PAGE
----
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Title: Essays on risk and profitability in the future British electricity industry
Author: Avagyan, Vitali
ISNI:       0000 0004 6421 0787
Awarding Body: Imperial College London
Current Institution: Imperial College London
Date of Award: 2016
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This thesis analyses risk and profitability issues in the future British electricity industry through three different studies. The first study develops a novel and fully endogenous portfolio investment model for firms in a competitive electricity industry when they face uncertainties from fuel prices, demand levels, carbon price and renewable penetration. This study finds that both risk aversion and carbon price are crucial factors for investments in nuclear technology. The second study analyses the impact of the cost of capital on optimal investments. Two distinct costs of capital of a project are considered: one in the pre-development and construction (pre-operation) phase and the other in the operation phase. The pre-operation cost of capital is based on the complex and capital-intensive nature of a project, which prevents potential investors from undertaking them under high costs – this is the first driving force for investment followed by the operation cost of capital. Operation cost of capital is based on a company’s ability to generate cash flows that cover debt requirements by varying the debt-equity ratio that a firm can attain. The greater the cash-flow risk, the lower is the level of debt that the firm can include in its financing, and hence, the higher the weighted average cost of capital, given that debt generally benefits from tax shield. The third study analyses the profit risk of energy storage when it faces fuel-price risk. Specifically, it assesses the future electricity industry with different levels of renewable penetration and storage energy capacity. The study shows that energy storage profits depend on the electricity price risk when it makes profits from arbitrage and reserve provision and also shows that storage profit has a positive correlation with that of other generators, especially with profits of gas stations, and this correlation is moderated with the level of electricity demand.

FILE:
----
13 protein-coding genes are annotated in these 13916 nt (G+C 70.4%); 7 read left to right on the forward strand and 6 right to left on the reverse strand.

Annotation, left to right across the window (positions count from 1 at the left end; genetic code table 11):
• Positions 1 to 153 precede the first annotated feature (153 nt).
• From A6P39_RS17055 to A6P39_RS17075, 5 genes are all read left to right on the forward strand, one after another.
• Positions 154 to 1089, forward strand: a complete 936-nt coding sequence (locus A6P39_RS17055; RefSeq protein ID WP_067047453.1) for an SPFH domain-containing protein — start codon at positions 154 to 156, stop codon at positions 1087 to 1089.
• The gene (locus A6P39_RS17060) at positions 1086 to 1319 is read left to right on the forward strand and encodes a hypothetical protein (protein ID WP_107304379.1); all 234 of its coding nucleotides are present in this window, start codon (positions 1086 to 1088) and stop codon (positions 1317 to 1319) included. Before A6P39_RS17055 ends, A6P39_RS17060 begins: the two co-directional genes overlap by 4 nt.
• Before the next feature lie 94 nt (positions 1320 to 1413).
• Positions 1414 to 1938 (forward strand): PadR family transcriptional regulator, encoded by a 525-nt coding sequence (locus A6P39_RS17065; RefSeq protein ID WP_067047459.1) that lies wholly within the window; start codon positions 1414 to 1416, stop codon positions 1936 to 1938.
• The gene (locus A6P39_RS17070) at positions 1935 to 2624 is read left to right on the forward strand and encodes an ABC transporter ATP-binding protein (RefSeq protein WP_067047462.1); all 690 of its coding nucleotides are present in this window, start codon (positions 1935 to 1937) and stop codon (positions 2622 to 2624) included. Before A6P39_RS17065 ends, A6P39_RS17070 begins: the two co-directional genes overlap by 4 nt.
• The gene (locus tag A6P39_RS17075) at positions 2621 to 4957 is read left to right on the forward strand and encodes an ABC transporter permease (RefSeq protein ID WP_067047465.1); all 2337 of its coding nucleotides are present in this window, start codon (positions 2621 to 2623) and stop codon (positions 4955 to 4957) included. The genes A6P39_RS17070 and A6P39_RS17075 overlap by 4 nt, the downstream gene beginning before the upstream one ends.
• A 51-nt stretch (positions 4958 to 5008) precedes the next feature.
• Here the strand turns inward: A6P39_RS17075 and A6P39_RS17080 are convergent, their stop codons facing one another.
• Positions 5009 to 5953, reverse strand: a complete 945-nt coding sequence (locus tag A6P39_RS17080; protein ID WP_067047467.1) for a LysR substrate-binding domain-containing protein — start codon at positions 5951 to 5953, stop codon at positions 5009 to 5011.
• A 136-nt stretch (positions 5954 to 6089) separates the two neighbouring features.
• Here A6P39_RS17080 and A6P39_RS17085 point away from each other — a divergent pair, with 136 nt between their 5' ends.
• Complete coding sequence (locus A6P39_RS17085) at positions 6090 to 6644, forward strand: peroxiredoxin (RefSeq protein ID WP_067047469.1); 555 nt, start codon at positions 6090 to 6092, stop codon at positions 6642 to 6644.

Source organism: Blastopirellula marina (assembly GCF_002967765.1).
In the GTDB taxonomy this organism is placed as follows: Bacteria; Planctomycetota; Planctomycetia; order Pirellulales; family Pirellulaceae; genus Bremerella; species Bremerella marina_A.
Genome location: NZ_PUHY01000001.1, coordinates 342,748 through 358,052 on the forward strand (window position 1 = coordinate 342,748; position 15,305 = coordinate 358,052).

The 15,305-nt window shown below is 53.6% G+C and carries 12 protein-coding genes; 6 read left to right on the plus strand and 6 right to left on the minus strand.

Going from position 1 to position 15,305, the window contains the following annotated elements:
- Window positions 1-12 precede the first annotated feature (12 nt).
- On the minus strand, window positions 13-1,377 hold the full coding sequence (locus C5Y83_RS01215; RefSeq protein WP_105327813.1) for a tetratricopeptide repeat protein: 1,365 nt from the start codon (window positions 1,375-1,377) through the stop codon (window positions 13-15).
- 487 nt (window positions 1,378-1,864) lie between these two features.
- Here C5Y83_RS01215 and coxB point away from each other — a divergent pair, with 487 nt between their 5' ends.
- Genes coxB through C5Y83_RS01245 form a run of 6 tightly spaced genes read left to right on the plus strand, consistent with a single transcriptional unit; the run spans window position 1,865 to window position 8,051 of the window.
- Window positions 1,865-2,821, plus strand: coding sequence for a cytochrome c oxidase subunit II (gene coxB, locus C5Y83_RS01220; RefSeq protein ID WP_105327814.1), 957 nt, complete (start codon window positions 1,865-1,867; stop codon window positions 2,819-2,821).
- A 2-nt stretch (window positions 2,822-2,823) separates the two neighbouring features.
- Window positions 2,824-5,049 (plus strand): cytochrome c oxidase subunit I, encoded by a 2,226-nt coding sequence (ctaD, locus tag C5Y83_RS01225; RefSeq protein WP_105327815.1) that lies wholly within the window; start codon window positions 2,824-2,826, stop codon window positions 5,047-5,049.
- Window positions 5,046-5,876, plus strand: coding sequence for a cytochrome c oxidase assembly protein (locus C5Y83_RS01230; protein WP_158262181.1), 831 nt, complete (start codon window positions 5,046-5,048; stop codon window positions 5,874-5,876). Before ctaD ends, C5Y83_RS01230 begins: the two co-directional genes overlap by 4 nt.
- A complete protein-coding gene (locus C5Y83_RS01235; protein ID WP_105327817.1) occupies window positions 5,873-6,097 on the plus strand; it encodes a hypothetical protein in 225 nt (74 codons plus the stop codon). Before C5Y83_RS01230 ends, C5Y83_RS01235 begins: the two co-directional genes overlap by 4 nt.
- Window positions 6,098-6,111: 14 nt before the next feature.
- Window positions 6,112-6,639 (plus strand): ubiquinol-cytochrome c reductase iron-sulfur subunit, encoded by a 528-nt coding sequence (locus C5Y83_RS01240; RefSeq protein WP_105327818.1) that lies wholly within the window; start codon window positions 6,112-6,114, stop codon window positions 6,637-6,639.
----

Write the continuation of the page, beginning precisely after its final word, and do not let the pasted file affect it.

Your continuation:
Supervisor: Green, Richard ; Rustem, Berc ; Parpas, Panos Sponsor: Not available
Qualification Name: Thesis (Ph.D.) Qualification Level: Doctoral